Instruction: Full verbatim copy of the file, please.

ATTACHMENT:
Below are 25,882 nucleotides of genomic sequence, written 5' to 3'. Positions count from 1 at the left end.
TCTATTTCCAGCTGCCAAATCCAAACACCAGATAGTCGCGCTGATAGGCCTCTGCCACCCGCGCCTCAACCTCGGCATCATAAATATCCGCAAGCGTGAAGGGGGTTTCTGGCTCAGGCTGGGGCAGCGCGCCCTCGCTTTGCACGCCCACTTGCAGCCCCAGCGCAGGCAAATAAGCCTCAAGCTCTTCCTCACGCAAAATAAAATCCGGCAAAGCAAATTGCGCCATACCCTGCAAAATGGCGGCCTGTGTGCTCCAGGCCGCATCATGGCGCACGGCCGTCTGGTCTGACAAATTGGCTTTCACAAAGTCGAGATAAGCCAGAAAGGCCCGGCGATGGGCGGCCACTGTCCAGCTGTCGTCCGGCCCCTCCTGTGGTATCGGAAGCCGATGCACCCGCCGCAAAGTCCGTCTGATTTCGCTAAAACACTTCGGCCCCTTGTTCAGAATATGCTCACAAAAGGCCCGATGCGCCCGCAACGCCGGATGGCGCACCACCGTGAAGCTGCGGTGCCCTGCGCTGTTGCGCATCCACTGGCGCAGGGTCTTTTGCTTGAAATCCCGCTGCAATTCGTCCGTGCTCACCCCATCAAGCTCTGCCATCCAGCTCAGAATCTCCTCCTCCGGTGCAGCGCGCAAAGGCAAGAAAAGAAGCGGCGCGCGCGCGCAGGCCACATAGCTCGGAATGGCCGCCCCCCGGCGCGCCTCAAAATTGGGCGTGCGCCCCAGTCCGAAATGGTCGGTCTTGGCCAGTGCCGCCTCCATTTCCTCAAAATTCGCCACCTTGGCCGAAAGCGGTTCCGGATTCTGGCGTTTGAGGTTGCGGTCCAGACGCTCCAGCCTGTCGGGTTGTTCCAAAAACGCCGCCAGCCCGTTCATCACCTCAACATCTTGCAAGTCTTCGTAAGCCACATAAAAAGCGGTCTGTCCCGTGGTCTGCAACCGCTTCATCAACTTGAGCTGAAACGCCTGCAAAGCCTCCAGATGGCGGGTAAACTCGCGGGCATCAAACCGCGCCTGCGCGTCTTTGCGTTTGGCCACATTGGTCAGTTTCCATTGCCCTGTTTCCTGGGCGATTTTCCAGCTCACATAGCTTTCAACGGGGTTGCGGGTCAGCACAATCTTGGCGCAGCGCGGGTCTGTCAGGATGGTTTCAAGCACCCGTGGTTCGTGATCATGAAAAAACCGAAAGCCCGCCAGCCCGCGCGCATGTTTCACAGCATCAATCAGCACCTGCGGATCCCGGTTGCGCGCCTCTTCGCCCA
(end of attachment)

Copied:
Below are 25,882 nucleotides of genomic sequence, written 5' to 3'. Positions count from 1 at the left end.
TCTATTTCCAGCTGCCAAATCCAAACACCAGATAGTCGCGCTGATAGGCCTCTGCCACCCGCGCCTCAACCTCGGCATCATAAATATCCGCAAGCGTGAAGGGGGTTTCTGGCTCAGGCTGGGGCAGCGCGCCCTCGCTTTGCACGCCCACTTGCAGCCCCAGCGCAGGCAAATAAGCCTCAAGCTCTTCCTCACGCAAAATAAAATCCGGCAAAGCAAATTGCGCCATACCCTGCAAAATGGCGGCCTGTGTGCTCCAGGCCGCATCATGGCGCACGGCCGTCTGGTCTGACAAATTGGCTTTCACAAAGTCGAGATAAGCCAGAAAGGCCCGGCGATGGGCGGCCACTGTCCAGCTGTCGTCCGGCCCCTCCTGTGGTATCGGAAGCCGATGCACCCGCCGCAAAGTCCGTCTGATTTCGCTAAAACACTTCGGCCCCTTGTTCAGAATATGCTCACAAAAGGCCCGATGCGCCCGCAACGCCGGATGGCGCACCACCGTGAAGCTGCGGTGCCCTGCGCTGTTGCGCATCCACTGGCGCAGGGTCTTTTGCTTGAAATCCCGCTGCAATTCGTCCGTGCTCACCCCATCAAGCTCTGCCATCCAGCTCAGAATCTCCTCCTCCGGTGCAGCGCGCAAAGGCAAGAAAAGAAGCGGCGCGCGCGCGCAGGCCACATAGCTCGGAATGGCCGCCCCCCGGCGCGCCTCAAAATTGGGCGTGCGCCCCAGTCCGAAATGGTCGGTCTTGGCCAGTGCCGCCTCCATTTCCTCAAAATTCGCCACCTTGGCCGAAAGCGGTTCCGGATTCTGGCGTTTGAGGTTGCGGTCCAGACGCTCCAGCCTGTCGGGTTGTTCCAAAAACGCCGCCAGCCCGTTCATCACCTCAACATCTTGCAAGTCTTCGTAAGCCACATAAAAAGCGGTCTGTCCCGTGGTCTGCAACCGCTTCATCAACTTGAGCTGAAACGCCTGCAAAGCCTCCAGATGGCGGGTAAACTCGCGGGCATCAAACCGCGCCTGCGCGTCTTTGCGTTTGGCCACATTGGTCAGTTTCCATTGCCCTGTTTCCTGGGCGATTTTCCAGCTCACATAGCTTTCAACGGGGTTGCGGGTCAGCACAATCTTGGCGCAGCGCGGGTCTGTCAGGATGGTTTCAAGCACCCGTGGTTCGTGATCATGAAAAAACCGAAAGCCCGCCAGCCCGCGCGCATGTTTCACAGCATCAATCAGCACCTGCGGATCCCGGTTGCGCGCCTCTTCGCCCA